The rabbis of the Talmud speculate that on judgment day at the end time, the nations of the world will protest that the Jewish people will receive preferential treatment from God. God will reply that the Jewish people deserve the perks because we kept the Torah. The nations will argue that they were unfairly denied an opportunity to also keep the Torah. God will then, according to the rabbis, grant them the mitzvah of sitting in a sukkah. At first things will go smoothly, but gradually God will cause it to grow hotter and hotter (Talmudic proof that climate change is associated with the end time). It will get so hot that staying in the sukkah becomes impossible. The Jews will conclude that sitting in the sukkah is just not in the cards and retreat indoors, but the nations will become very angry at the situation. Legend has it that they will not only exit the sukkah, but that they will kick the sukkah on their way out.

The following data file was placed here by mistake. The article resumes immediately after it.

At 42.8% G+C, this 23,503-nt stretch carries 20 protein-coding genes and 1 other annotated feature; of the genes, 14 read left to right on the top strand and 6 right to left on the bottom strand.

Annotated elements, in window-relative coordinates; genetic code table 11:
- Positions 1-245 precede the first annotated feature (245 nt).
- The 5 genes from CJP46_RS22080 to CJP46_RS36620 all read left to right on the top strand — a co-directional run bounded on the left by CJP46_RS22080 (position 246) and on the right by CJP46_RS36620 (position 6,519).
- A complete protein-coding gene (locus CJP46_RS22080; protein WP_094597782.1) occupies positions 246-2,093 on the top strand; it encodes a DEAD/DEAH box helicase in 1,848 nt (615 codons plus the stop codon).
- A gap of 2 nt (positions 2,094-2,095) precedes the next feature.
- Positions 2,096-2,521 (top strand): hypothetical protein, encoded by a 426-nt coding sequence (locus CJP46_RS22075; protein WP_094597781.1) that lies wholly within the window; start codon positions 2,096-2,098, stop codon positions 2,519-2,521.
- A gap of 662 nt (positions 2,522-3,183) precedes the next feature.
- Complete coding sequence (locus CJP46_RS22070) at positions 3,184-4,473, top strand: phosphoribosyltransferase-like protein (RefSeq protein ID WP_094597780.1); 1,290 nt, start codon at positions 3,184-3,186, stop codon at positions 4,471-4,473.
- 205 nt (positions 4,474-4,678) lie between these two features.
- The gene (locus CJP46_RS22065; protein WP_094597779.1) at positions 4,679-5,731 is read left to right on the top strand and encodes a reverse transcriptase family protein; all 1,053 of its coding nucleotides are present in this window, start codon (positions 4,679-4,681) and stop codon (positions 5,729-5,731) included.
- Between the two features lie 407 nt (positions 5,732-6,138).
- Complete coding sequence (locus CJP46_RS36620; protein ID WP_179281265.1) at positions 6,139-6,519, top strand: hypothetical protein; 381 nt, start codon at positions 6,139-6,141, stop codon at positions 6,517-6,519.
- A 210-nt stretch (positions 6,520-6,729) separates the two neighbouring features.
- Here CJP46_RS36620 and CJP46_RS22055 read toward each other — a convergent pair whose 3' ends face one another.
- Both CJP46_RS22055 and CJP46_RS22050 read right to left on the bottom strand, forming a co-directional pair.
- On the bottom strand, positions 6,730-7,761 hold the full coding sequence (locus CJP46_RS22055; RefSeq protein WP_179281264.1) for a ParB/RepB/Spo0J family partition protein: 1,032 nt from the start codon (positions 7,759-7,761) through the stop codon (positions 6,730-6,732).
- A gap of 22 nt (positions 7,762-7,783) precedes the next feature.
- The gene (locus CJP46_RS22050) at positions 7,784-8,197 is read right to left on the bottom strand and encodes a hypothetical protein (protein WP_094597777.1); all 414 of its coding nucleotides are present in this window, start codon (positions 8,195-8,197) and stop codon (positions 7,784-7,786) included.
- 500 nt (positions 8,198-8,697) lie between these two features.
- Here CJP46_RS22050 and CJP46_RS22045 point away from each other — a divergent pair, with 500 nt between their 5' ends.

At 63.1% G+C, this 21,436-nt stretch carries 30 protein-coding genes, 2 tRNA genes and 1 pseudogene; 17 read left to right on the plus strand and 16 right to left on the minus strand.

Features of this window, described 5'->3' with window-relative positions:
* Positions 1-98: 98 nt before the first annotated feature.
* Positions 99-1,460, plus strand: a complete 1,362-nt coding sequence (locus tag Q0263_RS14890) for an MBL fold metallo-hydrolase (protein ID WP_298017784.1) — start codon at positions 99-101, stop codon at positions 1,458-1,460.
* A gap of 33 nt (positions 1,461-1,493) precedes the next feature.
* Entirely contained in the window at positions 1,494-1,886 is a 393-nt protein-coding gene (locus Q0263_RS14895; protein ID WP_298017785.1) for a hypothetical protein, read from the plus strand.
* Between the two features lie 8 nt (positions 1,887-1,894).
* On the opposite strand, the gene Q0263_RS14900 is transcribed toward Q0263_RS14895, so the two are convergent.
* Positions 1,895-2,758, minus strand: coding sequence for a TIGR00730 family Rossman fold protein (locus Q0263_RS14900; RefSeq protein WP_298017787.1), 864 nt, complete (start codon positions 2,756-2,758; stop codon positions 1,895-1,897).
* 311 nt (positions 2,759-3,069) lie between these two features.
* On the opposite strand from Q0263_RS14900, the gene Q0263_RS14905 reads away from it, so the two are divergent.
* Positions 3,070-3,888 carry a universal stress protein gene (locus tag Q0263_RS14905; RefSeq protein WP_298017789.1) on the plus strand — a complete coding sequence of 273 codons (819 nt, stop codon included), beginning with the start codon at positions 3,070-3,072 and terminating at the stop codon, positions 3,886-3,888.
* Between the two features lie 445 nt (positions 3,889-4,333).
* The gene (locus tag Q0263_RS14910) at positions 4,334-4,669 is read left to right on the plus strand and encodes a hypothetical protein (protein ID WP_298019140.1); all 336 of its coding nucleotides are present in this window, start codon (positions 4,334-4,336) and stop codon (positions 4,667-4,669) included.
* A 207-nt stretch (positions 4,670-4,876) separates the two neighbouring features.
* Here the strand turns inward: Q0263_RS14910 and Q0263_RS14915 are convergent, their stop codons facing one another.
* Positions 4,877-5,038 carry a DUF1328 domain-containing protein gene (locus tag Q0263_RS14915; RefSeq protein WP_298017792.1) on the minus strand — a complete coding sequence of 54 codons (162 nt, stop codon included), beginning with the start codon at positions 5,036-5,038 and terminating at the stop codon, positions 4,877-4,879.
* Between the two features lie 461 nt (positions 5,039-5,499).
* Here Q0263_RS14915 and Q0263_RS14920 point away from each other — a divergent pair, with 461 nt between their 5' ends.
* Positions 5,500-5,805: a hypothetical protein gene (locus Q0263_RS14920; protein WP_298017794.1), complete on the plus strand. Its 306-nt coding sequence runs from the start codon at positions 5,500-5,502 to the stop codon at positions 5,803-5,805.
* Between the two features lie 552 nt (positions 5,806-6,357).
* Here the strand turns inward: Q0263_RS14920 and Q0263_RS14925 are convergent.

After two days of Rosh Hashanah, Yom Kippur, and all the days in between, it is little wonder that we would feel entitled to brag just a bit about how good we are at performing mitzvot, and perhaps we can forgive the rabbis for chauvinistically lording it over the nations. Even if they don’t admit it, I suspect that the rabbis realized that Jews are not immune to the human predicament of taking out our frustrations on inanimate objects (and others) rather than grapple more appropriately with the fact of our human limitations. There are occasions in life when we desire a certain outcome very much, but are powerless to determine that outcome. We can only try our best. Sometimes that is enough, but sometimes it simply isn’t. When the latter befalls us, a little humility may be more dignified than “kicking the sukkah.”
Rabbi Mitch Levine